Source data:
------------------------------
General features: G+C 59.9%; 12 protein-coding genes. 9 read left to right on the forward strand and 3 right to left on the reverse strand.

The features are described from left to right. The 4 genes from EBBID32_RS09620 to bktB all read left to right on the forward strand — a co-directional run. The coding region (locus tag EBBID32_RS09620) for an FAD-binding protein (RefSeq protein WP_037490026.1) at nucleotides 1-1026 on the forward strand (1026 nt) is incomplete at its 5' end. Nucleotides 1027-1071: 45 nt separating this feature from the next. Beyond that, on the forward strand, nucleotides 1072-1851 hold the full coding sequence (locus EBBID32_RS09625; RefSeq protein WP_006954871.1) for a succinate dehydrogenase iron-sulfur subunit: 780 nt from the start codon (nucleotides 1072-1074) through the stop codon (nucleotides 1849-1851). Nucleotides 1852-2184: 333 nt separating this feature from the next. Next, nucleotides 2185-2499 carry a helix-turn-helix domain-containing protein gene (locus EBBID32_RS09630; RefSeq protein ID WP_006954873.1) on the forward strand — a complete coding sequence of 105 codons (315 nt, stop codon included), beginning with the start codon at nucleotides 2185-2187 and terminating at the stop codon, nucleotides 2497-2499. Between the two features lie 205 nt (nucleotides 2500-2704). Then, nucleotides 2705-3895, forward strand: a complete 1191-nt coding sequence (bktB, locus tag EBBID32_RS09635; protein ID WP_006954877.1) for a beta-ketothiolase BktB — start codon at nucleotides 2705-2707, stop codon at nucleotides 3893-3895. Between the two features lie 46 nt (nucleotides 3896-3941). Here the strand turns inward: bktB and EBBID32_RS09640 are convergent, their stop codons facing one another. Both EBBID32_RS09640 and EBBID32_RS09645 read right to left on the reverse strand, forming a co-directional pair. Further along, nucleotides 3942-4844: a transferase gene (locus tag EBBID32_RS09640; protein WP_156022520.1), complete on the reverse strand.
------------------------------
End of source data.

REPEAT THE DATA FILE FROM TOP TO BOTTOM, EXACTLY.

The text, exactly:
General features: G+C 59.9%; 12 protein-coding genes. 9 read left to right on the forward strand and 3 right to left on the reverse strand.

The features are described from left to right. The 4 genes from EBBID32_RS09620 to bktB all read left to right on the forward strand — a co-directional run. The coding region (locus tag EBBID32_RS09620) for an FAD-binding protein (RefSeq protein WP_037490026.1) at nucleotides 1-1026 on the forward strand (1026 nt) is incomplete at its 5' end. Nucleotides 1027-1071: 45 nt separating this feature from the next. Beyond that, on the forward strand, nucleotides 1072-1851 hold the full coding sequence (locus EBBID32_RS09625; RefSeq protein WP_006954871.1) for a succinate dehydrogenase iron-sulfur subunit: 780 nt from the start codon (nucleotides 1072-1074) through the stop codon (nucleotides 1849-1851). Nucleotides 1852-2184: 333 nt separating this feature from the next. Next, nucleotides 2185-2499 carry a helix-turn-helix domain-containing protein gene (locus EBBID32_RS09630; RefSeq protein ID WP_006954873.1) on the forward strand — a complete coding sequence of 105 codons (315 nt, stop codon included), beginning with the start codon at nucleotides 2185-2187 and terminating at the stop codon, nucleotides 2497-2499. Between the two features lie 205 nt (nucleotides 2500-2704). Then, nucleotides 2705-3895, forward strand: a complete 1191-nt coding sequence (bktB, locus tag EBBID32_RS09635; protein ID WP_006954877.1) for a beta-ketothiolase BktB — start codon at nucleotides 2705-2707, stop codon at nucleotides 3893-3895. Between the two features lie 46 nt (nucleotides 3896-3941). Here the strand turns inward: bktB and EBBID32_RS09640 are convergent, their stop codons facing one another. Both EBBID32_RS09640 and EBBID32_RS09645 read right to left on the reverse strand, forming a co-directional pair. Further along, nucleotides 3942-4844: a transferase gene (locus tag EBBID32_RS09640; protein WP_156022520.1), complete on the reverse strand.